Eiko Emori, Pioneering Graphic Designer


Cover of Putlu, 30-nik arraagunik titiqtugaqattalirninga [Pudlo, Thirty Years of Drawing] (1990), written by Marie Routledge and Marion E. Jackson, designed by Eiko Emori, and featuring Pudlo Pudlat’s original drawing for Fox in Camp (1975). Reproduced with the permission of Dorset Fine Arts

If Canada gave out titles for Living National Treasures, graphic designer Eiko Emori would certainly qualify. From the 1960s to the 1990s, as an independent design consultant, Ms. Emori produced close to forty exhibition catalogues for the National Gallery.

This past fall, the Gallery’s Library and Archives hosted a panel discussion, during which Ms. Emori recalled some of her career highlights. The session was well attended by curatorial, publications and archives professionals, reflecting the high regard her work enjoys among those who appreciate good graphic design.

Before immigrating to Canada in 1963, Ms. Emori had pursued a remarkable and, for its time, an unusually global education. Beginning in Tokyo, she continued her studies in London and Paris, ultimately earning an M.F.A. in Graphic Design from Yale. It wasn’t long after she moved to Ottawa in 1967 that the National Gallery’s publications unit engaged her to design catalogues and posters for its exhibitions.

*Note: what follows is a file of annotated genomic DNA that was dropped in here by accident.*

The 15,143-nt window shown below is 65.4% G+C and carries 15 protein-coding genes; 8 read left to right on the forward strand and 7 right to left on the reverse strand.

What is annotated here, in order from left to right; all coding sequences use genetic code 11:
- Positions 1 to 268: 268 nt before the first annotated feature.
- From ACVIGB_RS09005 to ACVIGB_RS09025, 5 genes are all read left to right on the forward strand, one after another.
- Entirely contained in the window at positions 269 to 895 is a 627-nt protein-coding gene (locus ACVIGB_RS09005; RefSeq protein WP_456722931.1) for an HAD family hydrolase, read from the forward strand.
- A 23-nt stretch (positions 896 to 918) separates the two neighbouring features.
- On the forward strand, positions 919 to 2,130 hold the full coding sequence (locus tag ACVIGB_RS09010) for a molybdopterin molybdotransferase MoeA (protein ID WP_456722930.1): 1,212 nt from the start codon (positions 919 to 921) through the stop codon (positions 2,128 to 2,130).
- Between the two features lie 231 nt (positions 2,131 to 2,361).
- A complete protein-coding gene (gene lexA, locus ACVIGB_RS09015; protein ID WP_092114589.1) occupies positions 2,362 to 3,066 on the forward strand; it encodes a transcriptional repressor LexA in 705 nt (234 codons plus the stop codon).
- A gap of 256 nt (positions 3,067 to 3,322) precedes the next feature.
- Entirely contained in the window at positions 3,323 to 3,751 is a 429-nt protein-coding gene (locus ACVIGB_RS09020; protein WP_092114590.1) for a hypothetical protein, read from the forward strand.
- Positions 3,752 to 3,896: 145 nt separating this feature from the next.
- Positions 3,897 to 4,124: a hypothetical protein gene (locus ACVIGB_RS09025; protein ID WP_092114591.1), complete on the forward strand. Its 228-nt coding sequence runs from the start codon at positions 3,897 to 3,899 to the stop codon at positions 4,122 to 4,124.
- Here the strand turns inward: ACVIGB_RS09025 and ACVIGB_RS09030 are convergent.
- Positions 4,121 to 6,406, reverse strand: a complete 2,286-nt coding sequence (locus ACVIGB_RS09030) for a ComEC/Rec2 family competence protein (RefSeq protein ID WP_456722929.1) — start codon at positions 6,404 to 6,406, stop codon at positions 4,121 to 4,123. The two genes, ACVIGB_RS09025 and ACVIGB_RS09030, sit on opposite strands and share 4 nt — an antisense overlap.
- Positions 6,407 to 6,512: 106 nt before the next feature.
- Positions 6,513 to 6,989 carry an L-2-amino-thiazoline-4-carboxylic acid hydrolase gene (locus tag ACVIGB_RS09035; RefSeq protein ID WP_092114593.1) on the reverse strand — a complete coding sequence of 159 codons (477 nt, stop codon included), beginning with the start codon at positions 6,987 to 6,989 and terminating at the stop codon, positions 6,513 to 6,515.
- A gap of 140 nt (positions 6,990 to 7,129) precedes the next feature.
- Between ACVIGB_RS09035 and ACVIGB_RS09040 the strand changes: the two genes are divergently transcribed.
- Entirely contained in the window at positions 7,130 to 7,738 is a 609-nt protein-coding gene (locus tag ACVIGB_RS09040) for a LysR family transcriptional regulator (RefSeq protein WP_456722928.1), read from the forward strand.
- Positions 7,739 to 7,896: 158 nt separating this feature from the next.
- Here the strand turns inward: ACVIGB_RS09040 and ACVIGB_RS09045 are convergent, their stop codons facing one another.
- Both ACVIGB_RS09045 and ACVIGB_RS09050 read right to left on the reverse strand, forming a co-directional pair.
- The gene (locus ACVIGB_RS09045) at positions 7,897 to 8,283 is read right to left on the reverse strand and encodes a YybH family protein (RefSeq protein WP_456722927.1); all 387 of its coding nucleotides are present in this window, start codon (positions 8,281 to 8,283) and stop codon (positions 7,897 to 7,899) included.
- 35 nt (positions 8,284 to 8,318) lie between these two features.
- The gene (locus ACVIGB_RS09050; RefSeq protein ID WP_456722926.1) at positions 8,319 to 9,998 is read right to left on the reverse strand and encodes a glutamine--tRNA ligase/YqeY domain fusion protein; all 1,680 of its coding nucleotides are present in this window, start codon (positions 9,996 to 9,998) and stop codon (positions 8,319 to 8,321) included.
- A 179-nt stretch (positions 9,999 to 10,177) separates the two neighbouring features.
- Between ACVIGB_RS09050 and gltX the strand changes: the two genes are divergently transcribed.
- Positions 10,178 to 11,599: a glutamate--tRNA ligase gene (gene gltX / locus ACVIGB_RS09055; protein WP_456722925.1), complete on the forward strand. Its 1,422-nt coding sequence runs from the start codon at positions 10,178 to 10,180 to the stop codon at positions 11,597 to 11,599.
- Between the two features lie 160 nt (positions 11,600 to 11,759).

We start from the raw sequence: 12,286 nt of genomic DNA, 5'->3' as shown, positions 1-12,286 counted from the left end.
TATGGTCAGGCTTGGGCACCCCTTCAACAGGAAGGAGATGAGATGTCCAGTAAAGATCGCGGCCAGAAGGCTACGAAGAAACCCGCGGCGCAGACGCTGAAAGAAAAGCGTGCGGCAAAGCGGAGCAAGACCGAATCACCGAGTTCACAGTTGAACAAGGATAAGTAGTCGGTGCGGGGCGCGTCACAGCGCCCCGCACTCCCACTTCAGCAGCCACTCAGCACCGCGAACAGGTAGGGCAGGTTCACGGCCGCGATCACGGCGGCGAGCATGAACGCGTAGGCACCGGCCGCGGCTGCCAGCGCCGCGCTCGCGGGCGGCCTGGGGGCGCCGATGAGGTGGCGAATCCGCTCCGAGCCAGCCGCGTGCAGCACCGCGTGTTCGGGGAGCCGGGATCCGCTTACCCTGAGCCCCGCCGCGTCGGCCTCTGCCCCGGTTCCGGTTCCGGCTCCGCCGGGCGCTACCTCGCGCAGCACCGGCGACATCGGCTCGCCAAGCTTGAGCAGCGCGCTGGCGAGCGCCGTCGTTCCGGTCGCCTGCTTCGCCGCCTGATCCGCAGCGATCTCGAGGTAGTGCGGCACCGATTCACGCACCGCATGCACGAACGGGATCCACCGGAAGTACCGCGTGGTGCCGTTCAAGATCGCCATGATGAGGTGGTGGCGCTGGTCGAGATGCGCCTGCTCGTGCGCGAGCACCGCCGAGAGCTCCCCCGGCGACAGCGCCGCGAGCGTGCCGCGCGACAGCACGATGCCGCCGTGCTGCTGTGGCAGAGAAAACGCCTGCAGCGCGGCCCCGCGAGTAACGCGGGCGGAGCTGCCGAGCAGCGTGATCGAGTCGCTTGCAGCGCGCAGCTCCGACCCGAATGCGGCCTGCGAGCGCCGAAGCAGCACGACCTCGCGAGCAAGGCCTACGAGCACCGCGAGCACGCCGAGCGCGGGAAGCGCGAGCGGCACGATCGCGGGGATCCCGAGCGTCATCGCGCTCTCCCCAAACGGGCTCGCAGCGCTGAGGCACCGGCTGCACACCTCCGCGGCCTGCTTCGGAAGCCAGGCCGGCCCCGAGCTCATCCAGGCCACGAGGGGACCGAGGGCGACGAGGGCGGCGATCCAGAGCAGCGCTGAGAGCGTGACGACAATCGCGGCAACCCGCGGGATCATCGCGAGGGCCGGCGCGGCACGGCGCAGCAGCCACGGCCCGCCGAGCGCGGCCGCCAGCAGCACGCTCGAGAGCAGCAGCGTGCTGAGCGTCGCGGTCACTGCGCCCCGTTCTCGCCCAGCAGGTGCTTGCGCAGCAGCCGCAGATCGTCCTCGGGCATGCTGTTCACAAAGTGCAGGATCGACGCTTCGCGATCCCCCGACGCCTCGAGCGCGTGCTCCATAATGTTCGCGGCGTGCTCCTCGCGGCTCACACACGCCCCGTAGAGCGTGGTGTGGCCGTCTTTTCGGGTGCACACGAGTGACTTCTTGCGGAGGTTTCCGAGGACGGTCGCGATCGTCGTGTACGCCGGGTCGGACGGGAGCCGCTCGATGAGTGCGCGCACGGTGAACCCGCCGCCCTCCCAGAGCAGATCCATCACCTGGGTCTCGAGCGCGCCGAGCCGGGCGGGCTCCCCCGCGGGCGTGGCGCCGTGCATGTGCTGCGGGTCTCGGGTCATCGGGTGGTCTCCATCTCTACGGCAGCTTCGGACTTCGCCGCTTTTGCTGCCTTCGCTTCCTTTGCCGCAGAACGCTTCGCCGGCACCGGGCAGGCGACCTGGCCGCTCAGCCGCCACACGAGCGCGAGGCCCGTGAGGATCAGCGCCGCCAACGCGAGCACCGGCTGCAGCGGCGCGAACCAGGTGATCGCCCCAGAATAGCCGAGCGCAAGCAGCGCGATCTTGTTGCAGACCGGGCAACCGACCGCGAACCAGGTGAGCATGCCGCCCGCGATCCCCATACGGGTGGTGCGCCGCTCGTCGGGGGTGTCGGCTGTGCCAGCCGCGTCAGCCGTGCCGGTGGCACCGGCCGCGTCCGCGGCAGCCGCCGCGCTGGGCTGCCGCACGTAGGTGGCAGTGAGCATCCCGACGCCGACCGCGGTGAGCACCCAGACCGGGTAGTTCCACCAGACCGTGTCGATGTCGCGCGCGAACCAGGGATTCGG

During the panel discussion, Ms. Emori noted that typography was her principal tool as a graphic designer. When carefully chosen, type can reflect not only an artist’s work, but also his or her sensibility. One of the examples Ms. Emori described was the catalogue The MacCallum bequest of paintings by Tom Thomson and other Canadian painters . . . (1969), for which she chose a clean and elegant typeface designed in 1915 by Frederic Goudy. For the catalogue, Dürer and His Contemporaries (1970), on the other hand, she decided on Old English, which resembles the typeface used for the Gutenberg Bible, printed some 20 years before Dürer’s birth. For the Venice Biennale catalogue, Canada: Ron Martin, Henry Saxe (1978), she felt that Times New Roman, developed in London in 1932, would be the best choice for a trilingual text in English, French and Italian.

Ever the perfectionist, Ms. Emori researched each artist, and even learned a foreign language or two. She taught herself the Hebrew script so that she could proofread her catalogue for an exhibition travelling to Tel Aviv. With assistance from the Canada Council, she also developed syllabic typefaces for Algonquian languages such as Eastern Cree, as well as the Inuit language, Inuktitut. Her Inuktitut font can be seen in Putlu, 30-nik arraagunik titiqtugaqattalirninga (1990), the Inuktitut version of Pudlo, Thirty Years of Drawing (see illustration).